Hence, the establishment of the Fund, which collects 2 per cent of the tax remits of all registered private companies in Nigeria, towards the direct financing of tertiary institutions in the country. This has been to help in the provision of essential physical infrastructure for teaching and learning, academic staff training, research, book development and publication, which have all resulted in the production of a highly trained public by the recipient institutions, and the advancement of research that has been utilised in addressing emerging challenges in the country.

Still, there are presently 79 universities, 22 polytechnics and 20 colleges of education that are privately owned in Nigeria about 10 years after the TETFund establishment Act came into being in June 2011. However, as alluded to earlier, the first criterion for being a beneficiary of TETFund is for the prospective grantee to be a public tertiary educational institution.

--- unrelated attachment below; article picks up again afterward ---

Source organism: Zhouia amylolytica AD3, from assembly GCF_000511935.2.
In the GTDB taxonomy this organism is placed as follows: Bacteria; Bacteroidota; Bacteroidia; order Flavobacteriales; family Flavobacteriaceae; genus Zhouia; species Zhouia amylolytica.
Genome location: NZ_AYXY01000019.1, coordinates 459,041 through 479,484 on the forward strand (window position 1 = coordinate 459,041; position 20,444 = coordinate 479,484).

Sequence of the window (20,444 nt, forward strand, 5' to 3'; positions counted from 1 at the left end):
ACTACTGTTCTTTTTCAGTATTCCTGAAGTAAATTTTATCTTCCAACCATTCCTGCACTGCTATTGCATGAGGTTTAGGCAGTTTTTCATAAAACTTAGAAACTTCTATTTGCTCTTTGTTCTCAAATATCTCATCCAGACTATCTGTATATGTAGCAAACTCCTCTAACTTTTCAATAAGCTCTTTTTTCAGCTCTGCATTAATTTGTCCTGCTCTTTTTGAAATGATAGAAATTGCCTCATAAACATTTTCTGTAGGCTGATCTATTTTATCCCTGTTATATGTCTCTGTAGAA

Nevertheless, private institutions certainly have safer learning environments, innovative syllabuses that are taught in record time without disruption to the academic terms by strikes, highly decent welfare packages for staff and students in terms of on-campus accommodation and utilities, and generally more organised systems. Even then, these dos not automatically imply that universities, polytechnics and colleges of education that are private are overflowing with money, or that they are essentially owned and controlled by the affluent.